One of the hardest parts of being a business owner is knowing when and how to let go of employees. These types of conversations can be difficult especially for small business owners. Small business owners know their employees on a deeper level than bigger corporations. Knowing employees on a personal level makes it difficult to fire them if they’re not a good fit for your company. The good news is that Clarity’s here to help.
It’s common to hear and recognize traits that deem an employee a good fit. It’s less common to hear about attributes that deem someone as a bad fit, but it’s important to know these as well. Before approaching an employee, think about that person and why they may not be fit for the job.
The most effective way to prevent employees not being a good fit is to focus on who you’re hiring. The ideal candidate for the job will be skillful, thorough, and able to get along with other members of your team. It's important to know what your ideal employee should exhibit to mesh well with your company. Ideal skills, experience, personality, and attitude should always be on your mind. It's helpful to use research, diagnostics testing, and interview skills to choose employees. Background checks are also beneficial in saving employers time and money. In our current world, talented and driven workers are hard to find and harder to keep. You should prepare to make a competitive offer as soon as you find the right candidate for your company. To find inspiration, look at your current staff. The successful people working for you showcase the qualities you desire in employees. Use this to your advantage!
When you’re interviewing an ideal candidate, you’ve already vetted their personality, skills, integrity, and background, the meeting should be smooth as silk. The candidate will answer your questions easily and ask some of their own. They will have ideas about how they will handle their role, and curiosity about their team and the office environment. It's important to stand your ground and remember those characteristics you value. Often, employers trying to find a quick hire overlook red flags. If you're interviewing someone and you sense bad signals or concerns, don't ignore them. Trust your instinct and be patient for the right candidate.
If you see repeated signs that one of your employees is a poor fit for your company, it’s time to make a change. Here’s how to do it in a way that is both respectful and legal.
When it comes to firing an employee, you should use the same care as you do when hiring new employees. This will ensure you're covered on legal aspects throughout the process. If letting an employee go isn't handled well, they could file a wrongful termination suit on you. This is the last thing you want to happen for you and your business! Firing someone with proper measures and respect helps them understand the situation better. It also helps them go in a calmer and more mature manor, which reassures that they won't take legal action. It also decreases chances of them giving you or your company negative feedback. Before finally deciding to fire an employee, give them warnings. Give them chances to understand what's going wrong and to improve their work. This will make the termination decision less of a surprise for them. Document each warning you give them as proof for yourself.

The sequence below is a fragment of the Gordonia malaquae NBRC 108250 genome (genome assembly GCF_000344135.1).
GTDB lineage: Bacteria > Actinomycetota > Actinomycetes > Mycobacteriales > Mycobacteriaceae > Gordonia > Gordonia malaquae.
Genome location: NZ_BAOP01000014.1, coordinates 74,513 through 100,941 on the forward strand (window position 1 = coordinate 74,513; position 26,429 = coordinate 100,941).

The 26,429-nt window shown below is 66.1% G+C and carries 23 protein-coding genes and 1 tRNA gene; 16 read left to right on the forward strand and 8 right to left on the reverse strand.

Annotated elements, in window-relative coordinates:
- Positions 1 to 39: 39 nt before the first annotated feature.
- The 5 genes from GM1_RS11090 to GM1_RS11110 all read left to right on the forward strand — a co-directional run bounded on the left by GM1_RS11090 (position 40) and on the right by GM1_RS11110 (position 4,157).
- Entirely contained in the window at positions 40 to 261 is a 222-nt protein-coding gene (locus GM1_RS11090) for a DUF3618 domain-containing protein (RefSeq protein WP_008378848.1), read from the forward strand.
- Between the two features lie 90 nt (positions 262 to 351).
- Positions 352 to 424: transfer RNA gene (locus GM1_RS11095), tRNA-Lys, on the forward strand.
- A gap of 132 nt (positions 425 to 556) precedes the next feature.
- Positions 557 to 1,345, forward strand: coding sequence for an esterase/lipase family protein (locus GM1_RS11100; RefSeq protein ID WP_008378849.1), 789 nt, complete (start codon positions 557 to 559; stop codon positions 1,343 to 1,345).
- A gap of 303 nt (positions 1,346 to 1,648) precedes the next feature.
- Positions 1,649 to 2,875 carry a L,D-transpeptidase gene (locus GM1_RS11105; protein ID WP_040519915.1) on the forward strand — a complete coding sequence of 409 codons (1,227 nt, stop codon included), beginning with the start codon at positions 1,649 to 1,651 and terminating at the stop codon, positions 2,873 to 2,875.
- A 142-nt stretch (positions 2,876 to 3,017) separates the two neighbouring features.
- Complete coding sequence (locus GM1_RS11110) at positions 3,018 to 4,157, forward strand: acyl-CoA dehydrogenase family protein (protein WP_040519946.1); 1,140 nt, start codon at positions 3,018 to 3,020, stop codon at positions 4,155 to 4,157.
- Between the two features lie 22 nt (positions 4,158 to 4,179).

If they've received warnings and you're still not happy, it's time to let them go. When doing this, it's so important to be respectful at all times. Showing a mutual respect will leave them with a more positive feeling afterward. Strive to meet them in person to discuss the reasons for letting them go. You're able to answer questions, provide clarity, and show emotion by doing it this way. Despite warnings, the news of termination may surprise or confuse them. This means you need to clarify what went wrong and led to this point. Always be honest and careful when discussing why you've made your decision. You want to be respectful, but you also want to be firm and honest. Remind them that they received warnings prior. Express how they didn't meet guidelines or how they didn't mesh with company culture. Be prepared to answer their questions with clarity and honesty. Be firm in your decision, you made it for a reason!
Clarity serves as a third party in the relationship between you and your employees. We don’t have that personal relationship with your employees like you do. It's easier for us to recognize when someone is wrong for your business. We see it through a separate perspective, and we can help you see it from a business angle and not only a personal angle. You deserve the best fit employees for your business. Hiring and keeping people who don’t fit your needs will only harm you and your company. Let us help you have those tough conversations in a way protects legality and reputation. The last thing you want, or need is wrongful termination suit or negative feedback. Let us help you brainstorm a respectful, thoughtful way to let someone go. You don’t have to do it alone! If you’re struggling to let go of an employee, contact us to learn more about our services!